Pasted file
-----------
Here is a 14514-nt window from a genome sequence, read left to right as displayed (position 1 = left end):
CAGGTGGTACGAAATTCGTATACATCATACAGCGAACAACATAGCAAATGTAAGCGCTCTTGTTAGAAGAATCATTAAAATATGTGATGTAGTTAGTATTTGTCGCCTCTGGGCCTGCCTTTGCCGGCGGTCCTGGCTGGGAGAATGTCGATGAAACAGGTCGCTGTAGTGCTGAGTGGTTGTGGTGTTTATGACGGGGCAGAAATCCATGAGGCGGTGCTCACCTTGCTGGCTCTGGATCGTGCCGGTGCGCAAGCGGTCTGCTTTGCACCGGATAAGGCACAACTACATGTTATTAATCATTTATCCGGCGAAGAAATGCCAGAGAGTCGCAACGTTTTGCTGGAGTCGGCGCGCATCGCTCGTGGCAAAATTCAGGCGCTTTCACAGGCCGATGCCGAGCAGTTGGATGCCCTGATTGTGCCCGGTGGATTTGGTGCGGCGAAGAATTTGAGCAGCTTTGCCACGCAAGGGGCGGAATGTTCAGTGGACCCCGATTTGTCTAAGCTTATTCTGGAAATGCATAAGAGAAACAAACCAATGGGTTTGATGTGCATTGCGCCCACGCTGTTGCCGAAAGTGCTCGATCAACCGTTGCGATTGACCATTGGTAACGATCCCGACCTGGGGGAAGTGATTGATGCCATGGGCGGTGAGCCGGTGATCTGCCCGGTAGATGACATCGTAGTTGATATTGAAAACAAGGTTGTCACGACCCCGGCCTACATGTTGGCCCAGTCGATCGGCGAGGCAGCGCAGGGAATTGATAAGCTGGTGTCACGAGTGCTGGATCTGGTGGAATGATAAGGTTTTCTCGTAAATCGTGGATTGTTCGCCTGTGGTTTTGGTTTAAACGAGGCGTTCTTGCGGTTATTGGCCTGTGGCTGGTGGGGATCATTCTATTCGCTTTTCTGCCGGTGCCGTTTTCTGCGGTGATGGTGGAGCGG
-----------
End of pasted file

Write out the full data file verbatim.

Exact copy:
Here is a 14514-nt window from a genome sequence, read left to right as displayed (position 1 = left end):
CAGGTGGTACGAAATTCGTATACATCATACAGCGAACAACATAGCAAATGTAAGCGCTCTTGTTAGAAGAATCATTAAAATATGTGATGTAGTTAGTATTTGTCGCCTCTGGGCCTGCCTTTGCCGGCGGTCCTGGCTGGGAGAATGTCGATGAAACAGGTCGCTGTAGTGCTGAGTGGTTGTGGTGTTTATGACGGGGCAGAAATCCATGAGGCGGTGCTCACCTTGCTGGCTCTGGATCGTGCCGGTGCGCAAGCGGTCTGCTTTGCACCGGATAAGGCACAACTACATGTTATTAATCATTTATCCGGCGAAGAAATGCCAGAGAGTCGCAACGTTTTGCTGGAGTCGGCGCGCATCGCTCGTGGCAAAATTCAGGCGCTTTCACAGGCCGATGCCGAGCAGTTGGATGCCCTGATTGTGCCCGGTGGATTTGGTGCGGCGAAGAATTTGAGCAGCTTTGCCACGCAAGGGGCGGAATGTTCAGTGGACCCCGATTTGTCTAAGCTTATTCTGGAAATGCATAAGAGAAACAAACCAATGGGTTTGATGTGCATTGCGCCCACGCTGTTGCCGAAAGTGCTCGATCAACCGTTGCGATTGACCATTGGTAACGATCCCGACCTGGGGGAAGTGATTGATGCCATGGGCGGTGAGCCGGTGATCTGCCCGGTAGATGACATCGTAGTTGATATTGAAAACAAGGTTGTCACGACCCCGGCCTACATGTTGGCCCAGTCGATCGGCGAGGCAGCGCAGGGAATTGATAAGCTGGTGTCACGAGTGCTGGATCTGGTGGAATGATAAGGTTTTCTCGTAAATCGTGGATTGTTCGCCTGTGGTTTTGGTTTAAACGAGGCGTTCTTGCGGTTATTGGCCTGTGGCTGGTGGGGATCATTCTATTCGCTTTTCTGCCGGTGCCGTTTTCTGCGGTGATGGTGGAGCGG